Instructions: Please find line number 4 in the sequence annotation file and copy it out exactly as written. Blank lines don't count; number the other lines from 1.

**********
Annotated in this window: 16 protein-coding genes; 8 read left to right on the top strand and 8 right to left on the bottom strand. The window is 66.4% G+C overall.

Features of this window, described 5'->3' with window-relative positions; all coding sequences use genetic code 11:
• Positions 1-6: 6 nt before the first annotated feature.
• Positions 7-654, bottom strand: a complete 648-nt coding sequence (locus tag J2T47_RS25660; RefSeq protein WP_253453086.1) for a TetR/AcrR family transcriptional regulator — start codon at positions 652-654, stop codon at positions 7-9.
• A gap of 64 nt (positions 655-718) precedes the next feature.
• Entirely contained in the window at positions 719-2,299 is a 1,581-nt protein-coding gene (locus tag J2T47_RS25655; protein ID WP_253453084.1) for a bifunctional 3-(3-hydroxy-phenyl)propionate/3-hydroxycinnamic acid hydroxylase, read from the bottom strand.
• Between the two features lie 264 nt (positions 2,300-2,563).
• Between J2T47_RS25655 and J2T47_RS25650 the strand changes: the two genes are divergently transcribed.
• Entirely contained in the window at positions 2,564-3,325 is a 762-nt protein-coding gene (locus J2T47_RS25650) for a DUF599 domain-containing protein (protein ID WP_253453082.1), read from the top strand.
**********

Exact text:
• Positions 7-654, bottom strand: a complete 648-nt coding sequence (locus tag J2T47_RS25660; RefSeq protein WP_253453086.1) for a TetR/AcrR family transcriptional regulator — start codon at positions 652-654, stop codon at positions 7-9.